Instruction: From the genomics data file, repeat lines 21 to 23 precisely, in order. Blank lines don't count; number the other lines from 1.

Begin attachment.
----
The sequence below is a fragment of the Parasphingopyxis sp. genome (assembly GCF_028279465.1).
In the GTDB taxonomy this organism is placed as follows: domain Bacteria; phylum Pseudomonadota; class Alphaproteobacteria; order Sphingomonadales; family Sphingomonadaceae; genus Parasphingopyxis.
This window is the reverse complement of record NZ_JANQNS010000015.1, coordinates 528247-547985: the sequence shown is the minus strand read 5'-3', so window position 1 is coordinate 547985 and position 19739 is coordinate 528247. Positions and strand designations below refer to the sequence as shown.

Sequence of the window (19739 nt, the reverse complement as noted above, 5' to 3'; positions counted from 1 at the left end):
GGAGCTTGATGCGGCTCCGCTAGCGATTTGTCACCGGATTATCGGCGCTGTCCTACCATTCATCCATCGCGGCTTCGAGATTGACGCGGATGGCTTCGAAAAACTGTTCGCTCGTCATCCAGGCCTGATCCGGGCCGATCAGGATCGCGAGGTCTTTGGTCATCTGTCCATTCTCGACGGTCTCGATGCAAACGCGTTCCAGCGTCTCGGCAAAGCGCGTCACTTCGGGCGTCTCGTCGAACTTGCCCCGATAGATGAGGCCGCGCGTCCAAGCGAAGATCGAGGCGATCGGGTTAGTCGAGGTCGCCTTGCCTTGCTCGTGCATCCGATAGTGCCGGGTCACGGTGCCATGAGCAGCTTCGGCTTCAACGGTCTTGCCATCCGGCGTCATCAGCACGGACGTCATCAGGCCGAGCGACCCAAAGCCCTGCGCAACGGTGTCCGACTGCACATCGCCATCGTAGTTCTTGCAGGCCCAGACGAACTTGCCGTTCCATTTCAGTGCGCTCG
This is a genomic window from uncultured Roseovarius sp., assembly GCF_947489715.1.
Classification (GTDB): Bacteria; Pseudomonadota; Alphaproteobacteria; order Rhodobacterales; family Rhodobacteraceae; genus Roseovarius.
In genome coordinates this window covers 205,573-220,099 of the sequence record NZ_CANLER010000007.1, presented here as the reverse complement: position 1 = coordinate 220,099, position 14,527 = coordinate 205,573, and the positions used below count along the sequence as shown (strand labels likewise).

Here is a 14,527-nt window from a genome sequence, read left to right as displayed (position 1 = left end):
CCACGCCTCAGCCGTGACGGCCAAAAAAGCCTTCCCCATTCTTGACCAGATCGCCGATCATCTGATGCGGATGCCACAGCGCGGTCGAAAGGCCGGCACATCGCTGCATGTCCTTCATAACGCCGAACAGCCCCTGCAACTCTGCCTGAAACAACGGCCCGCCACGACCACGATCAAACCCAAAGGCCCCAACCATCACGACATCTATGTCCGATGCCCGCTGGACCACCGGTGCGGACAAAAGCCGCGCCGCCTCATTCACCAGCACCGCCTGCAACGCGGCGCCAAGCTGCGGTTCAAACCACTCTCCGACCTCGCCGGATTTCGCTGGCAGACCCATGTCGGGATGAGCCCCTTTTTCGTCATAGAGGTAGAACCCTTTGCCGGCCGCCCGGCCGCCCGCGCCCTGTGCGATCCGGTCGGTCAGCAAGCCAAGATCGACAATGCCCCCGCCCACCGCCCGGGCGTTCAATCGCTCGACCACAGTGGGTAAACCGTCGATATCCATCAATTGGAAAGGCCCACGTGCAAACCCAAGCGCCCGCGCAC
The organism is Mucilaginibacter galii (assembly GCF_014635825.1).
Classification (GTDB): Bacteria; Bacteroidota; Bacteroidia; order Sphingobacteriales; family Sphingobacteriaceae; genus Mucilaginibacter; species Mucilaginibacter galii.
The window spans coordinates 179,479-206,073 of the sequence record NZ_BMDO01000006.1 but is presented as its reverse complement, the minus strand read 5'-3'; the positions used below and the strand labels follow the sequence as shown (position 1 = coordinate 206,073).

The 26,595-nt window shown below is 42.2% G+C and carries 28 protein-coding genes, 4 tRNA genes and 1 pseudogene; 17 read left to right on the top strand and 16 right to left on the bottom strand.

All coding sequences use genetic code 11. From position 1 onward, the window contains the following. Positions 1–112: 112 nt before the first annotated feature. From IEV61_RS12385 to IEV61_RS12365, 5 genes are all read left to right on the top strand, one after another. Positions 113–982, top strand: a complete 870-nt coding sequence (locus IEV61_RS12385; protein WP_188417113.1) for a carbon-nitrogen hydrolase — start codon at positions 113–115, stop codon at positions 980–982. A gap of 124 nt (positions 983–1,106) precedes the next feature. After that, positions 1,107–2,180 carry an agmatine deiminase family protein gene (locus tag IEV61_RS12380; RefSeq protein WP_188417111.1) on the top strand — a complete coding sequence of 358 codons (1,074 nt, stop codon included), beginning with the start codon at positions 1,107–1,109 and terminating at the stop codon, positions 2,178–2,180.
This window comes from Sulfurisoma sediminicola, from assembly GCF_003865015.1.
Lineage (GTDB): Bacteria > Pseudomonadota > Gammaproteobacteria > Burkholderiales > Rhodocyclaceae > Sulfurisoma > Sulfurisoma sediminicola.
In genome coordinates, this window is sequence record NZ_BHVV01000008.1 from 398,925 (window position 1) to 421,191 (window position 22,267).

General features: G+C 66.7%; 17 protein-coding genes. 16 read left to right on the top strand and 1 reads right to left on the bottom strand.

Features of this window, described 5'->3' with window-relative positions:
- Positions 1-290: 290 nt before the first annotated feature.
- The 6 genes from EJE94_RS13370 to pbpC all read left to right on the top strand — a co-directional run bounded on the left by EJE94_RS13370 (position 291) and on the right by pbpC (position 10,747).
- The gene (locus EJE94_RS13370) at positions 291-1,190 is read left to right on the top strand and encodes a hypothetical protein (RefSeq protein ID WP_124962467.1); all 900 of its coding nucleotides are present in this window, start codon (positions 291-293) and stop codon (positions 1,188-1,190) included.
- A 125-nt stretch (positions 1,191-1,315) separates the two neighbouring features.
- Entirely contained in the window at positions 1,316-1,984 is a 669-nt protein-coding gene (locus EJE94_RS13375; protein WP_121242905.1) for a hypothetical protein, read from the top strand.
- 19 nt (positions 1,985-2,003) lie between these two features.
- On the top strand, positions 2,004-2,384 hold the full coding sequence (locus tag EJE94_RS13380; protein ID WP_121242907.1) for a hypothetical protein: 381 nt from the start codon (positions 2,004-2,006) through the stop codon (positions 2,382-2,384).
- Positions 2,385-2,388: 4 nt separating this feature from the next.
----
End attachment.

- Positions 1-290: 290 nt before the first annotated feature.
- The 6 genes from EJE94_RS13370 to pbpC all read left to right on the top strand — a co-directional run bounded on the left by EJE94_RS13370 (position 291) and on the right by pbpC (position 10,747).
- The gene (locus EJE94_RS13370) at positions 291-1,190 is read left to right on the top strand and encodes a hypothetical protein (RefSeq protein ID WP_124962467.1); all 900 of its coding nucleotides are present in this window, start codon (positions 291-293) and stop codon (positions 1,188-1,190) included.